There’s a stereotype out there of the average Republican voter as an old white guy. But the average Tea Party activist I’ve seen tends to be working age. I look at this one a bit differently. We need to see these types of controversies against the substrate of an aging population. Aging populations are not noted for dynamism, and older people’s self-interest is better served by starving investment for the future in order to save money and avoid uncomfortable change in the present. As a country whose population is projected to decline into the future thanks to this demographic inversion, we are seeing in Germany what’s likely a preview of coming attractions elsewhere around the world.

Indeed, I’m reminded of what one analyst friend of mine in Indiana has said about the property tax caps there. He sees the push to cap property taxes as driven by an aging population in a stagnant state. Old people generally aren’t earning a lot of taxable income nor are they buying huge amounts of stuff, so they are disproportionately less affected by income and sales tax hikes, whereas they often own homes and are hit hard by property taxes. Thus property tax caps serve as another income transfer mechanism from young to old, holding revenue constant. They are in part an artifact of an aging society. Disinvestment in infrastructure can be seen in the same light.

But there’s another part of this that shines a light on yet another group of opponents, namely the intelligentsia.

The term “Wutbürger” (“enraged citizen”) was coined during the Stuttgart 21 fiasco to describe people like Hartmut Binner, and much has been written about them since. They often aren’t the “common man.” According to the Göttingen Institute for Democracy Studies, they tend to be highly educated people with steady incomes and white collar jobs. And while protests movements of the past were often steered by sociologists, today their leaders are more likely to stem from the technical professions, the researchers found.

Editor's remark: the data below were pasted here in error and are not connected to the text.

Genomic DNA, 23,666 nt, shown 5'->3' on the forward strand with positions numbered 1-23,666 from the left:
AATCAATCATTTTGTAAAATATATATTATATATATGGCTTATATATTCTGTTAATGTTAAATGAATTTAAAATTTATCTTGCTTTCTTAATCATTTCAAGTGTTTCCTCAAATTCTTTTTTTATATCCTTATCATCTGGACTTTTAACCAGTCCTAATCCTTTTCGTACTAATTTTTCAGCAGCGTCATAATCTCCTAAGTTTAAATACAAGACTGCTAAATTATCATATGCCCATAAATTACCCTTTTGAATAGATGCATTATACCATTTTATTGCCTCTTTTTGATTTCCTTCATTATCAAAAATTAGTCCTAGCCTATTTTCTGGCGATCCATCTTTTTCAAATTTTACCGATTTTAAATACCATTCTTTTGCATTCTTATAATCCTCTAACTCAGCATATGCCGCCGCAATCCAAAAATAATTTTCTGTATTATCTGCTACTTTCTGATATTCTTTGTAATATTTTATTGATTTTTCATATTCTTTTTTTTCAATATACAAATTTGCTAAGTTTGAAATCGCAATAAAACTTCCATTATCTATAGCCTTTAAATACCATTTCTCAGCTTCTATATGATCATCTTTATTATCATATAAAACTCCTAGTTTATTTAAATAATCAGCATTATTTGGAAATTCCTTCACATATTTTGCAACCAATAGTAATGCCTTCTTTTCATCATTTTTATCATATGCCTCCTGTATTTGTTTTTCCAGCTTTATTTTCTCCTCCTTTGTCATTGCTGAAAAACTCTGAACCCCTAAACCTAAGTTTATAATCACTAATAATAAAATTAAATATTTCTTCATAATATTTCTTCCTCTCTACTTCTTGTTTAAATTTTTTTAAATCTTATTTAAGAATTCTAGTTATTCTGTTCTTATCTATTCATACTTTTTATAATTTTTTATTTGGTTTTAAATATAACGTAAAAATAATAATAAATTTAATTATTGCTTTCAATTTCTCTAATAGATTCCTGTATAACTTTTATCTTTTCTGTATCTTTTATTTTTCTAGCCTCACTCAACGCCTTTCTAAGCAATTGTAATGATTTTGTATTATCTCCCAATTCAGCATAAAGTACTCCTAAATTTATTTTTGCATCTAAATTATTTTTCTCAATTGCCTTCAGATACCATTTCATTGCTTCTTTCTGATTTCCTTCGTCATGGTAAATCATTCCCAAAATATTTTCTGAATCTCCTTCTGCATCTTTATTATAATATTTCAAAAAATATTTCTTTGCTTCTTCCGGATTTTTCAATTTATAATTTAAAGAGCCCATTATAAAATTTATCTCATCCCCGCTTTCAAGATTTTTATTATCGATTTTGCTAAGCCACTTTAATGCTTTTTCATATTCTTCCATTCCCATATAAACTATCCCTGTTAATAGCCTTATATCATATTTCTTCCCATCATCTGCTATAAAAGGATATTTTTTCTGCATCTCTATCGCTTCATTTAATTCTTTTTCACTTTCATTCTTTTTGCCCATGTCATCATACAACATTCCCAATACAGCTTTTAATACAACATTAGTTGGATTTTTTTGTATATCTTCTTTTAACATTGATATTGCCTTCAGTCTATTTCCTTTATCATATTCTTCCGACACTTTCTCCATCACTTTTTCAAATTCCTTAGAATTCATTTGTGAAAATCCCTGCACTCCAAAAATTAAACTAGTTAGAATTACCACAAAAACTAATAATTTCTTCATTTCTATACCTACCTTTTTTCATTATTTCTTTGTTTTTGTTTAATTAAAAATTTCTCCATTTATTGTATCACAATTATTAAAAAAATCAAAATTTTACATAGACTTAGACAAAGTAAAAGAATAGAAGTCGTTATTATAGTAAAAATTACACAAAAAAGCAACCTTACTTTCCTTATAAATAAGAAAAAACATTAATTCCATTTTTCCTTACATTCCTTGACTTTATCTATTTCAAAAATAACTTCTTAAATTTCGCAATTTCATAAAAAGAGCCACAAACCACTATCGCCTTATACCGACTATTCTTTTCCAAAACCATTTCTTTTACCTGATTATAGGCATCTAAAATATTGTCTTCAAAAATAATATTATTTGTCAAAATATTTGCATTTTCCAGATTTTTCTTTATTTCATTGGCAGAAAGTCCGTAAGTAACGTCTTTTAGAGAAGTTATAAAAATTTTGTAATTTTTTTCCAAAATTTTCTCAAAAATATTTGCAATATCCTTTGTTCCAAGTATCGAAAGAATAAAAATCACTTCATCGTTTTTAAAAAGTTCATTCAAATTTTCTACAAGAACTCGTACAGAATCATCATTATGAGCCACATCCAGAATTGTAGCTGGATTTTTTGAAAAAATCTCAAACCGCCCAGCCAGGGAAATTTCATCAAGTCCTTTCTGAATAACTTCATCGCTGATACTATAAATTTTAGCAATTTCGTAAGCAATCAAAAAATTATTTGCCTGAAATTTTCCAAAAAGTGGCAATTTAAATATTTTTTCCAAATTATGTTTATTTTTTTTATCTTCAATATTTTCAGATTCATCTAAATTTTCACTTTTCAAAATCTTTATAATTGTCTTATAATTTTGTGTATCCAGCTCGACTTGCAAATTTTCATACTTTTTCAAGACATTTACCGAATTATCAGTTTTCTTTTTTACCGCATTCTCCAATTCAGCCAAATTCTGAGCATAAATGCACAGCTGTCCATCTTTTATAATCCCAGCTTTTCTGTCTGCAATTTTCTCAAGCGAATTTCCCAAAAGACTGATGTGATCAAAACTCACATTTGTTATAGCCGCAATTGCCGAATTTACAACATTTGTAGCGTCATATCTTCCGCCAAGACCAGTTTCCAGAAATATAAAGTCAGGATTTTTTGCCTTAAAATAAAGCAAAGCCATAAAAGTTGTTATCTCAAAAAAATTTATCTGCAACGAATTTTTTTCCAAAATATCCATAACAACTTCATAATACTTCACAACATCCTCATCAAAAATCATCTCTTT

When we look at opposition to infrastructure in the United States, at least certain types of infrastructure, we see a similar profile of people (though not necessarily technical) behind it. It’s the leftist intelligentsia that oppose the Keystone Pipeline, suburban highway projects, fracking, and many other types of things, often with a militant unwillingness to compromise similar to the Tea Party.

As with Germany, this opposition is enabled by environmental reviews and public participation laws that, while they serve important public purposes, make it easy to delay projects for years through repeated objections and scorched earth litigation. Traditionally environmental lawsuits were associated with the left, but conservatives have started saying, why not us too? Hence litigation against San Francisco’s regional plan. The Hollywood densification plan was recently overturned by lawsuits, and lawsuits have plagued California’s proposed high speed rail line as well.

Whatever the project, it’s sure that somebody on the left and/or the right hates it, and thus will do everything in their power to kill it, which probably means years of delays and untold millions in increased costs.

Also as with the United States, German governments have shot themselves in the foot with a series of financial debacles:

Political and bureaucratic bodies are partly to blame for their own diminished authority. Every major venture seems to entail spiraling costs. Berlin’s new airport was supposed to cost €1.7 billion, a price tag that has shot up to well over €5 billion. Meanwhile, the €187 million earmarked for the Elbphilharmonie concert hall under construction in Hamburg is expected to exceed €865 million by the time the project is completed. Albig is well aware how bad this looks. “People see us as financially incompetent,” he says.